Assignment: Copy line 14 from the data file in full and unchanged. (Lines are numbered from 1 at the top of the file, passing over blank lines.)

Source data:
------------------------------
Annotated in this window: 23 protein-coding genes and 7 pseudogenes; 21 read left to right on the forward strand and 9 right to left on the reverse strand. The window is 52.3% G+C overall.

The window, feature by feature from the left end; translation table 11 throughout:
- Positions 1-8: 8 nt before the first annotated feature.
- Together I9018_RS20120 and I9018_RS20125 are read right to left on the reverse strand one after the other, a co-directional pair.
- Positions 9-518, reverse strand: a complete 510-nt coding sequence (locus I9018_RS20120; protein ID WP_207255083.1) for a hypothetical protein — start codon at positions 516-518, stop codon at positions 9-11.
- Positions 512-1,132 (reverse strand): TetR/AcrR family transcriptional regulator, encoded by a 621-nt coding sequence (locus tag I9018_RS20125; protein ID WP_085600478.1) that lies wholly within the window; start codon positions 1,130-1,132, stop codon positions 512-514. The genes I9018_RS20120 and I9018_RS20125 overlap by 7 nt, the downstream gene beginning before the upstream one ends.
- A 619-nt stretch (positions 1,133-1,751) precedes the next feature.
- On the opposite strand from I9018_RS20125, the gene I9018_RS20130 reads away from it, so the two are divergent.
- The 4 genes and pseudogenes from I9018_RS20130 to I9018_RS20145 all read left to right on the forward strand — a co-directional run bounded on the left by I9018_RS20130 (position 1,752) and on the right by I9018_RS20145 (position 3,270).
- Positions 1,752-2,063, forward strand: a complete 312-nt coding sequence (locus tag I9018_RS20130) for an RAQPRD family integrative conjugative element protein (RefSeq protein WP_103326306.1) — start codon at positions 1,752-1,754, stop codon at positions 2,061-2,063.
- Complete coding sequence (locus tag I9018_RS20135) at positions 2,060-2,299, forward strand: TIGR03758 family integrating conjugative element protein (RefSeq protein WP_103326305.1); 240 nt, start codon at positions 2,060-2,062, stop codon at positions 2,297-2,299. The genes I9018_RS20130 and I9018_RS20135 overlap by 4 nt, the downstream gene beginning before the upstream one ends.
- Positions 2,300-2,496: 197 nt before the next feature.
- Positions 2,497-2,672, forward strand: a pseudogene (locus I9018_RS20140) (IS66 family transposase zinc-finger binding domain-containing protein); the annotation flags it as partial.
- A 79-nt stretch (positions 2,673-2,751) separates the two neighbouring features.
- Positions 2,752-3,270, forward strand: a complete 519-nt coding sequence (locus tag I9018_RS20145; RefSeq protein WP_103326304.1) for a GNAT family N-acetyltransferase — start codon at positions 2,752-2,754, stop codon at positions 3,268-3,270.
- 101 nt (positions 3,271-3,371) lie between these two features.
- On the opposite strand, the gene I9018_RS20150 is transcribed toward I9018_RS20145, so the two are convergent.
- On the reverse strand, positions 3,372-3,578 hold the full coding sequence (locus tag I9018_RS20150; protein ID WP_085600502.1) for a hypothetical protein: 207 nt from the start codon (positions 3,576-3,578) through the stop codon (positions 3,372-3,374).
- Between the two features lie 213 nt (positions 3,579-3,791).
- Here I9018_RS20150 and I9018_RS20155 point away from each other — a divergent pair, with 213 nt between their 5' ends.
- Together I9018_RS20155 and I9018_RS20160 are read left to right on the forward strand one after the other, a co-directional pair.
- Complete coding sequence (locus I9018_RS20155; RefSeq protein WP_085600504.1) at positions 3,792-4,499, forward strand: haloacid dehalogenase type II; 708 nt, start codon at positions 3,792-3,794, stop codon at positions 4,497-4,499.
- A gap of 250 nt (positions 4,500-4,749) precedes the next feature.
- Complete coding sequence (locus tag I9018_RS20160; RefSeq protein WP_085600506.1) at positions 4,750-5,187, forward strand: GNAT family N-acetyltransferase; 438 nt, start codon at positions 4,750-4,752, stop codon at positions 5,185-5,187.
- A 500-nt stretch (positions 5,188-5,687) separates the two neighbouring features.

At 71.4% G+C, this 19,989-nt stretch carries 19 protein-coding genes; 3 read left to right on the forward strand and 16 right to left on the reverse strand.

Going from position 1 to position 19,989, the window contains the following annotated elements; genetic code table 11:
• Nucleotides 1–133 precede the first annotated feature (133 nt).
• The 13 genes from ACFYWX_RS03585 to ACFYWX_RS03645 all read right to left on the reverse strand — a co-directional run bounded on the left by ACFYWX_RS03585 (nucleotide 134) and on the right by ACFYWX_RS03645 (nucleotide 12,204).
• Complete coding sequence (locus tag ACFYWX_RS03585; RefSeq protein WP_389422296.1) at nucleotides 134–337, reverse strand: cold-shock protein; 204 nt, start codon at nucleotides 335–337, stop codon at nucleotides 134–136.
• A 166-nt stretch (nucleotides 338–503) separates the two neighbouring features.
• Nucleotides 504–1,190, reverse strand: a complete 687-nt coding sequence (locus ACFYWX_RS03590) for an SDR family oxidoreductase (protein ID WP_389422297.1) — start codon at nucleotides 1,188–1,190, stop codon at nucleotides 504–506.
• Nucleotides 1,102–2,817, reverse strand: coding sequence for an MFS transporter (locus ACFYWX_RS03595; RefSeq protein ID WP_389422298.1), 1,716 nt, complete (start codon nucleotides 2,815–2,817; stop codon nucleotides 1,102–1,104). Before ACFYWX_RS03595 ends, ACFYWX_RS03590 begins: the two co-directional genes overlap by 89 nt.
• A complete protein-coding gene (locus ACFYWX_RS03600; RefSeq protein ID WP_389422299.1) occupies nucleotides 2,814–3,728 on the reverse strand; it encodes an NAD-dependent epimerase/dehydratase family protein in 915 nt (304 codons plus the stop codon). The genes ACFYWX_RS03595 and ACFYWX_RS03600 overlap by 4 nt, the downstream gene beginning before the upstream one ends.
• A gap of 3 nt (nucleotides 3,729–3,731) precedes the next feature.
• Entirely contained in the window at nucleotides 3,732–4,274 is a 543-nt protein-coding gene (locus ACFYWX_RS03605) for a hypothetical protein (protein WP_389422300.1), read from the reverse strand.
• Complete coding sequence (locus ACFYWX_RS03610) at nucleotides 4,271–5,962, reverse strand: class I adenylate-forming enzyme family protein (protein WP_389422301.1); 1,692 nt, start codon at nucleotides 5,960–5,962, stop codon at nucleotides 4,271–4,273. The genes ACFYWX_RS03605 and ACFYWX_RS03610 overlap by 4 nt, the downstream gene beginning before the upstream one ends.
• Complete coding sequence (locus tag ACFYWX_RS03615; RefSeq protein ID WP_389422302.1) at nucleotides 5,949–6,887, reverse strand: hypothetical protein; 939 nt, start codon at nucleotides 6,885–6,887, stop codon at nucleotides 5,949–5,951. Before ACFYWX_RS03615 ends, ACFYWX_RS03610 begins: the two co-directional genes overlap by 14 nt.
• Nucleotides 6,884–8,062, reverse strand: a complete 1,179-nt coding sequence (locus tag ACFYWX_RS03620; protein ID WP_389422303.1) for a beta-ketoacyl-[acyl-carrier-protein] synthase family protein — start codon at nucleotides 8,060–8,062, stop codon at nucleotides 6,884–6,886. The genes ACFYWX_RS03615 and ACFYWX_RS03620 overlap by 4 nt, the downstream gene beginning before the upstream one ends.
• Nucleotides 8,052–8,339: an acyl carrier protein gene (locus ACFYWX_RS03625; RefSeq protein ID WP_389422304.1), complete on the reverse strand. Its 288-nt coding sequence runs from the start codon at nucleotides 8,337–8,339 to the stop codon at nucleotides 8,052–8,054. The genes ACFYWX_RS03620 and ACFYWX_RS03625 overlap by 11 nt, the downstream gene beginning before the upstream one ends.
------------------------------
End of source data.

- A 79-nt stretch (positions 2,673-2,751) separates the two neighbouring features.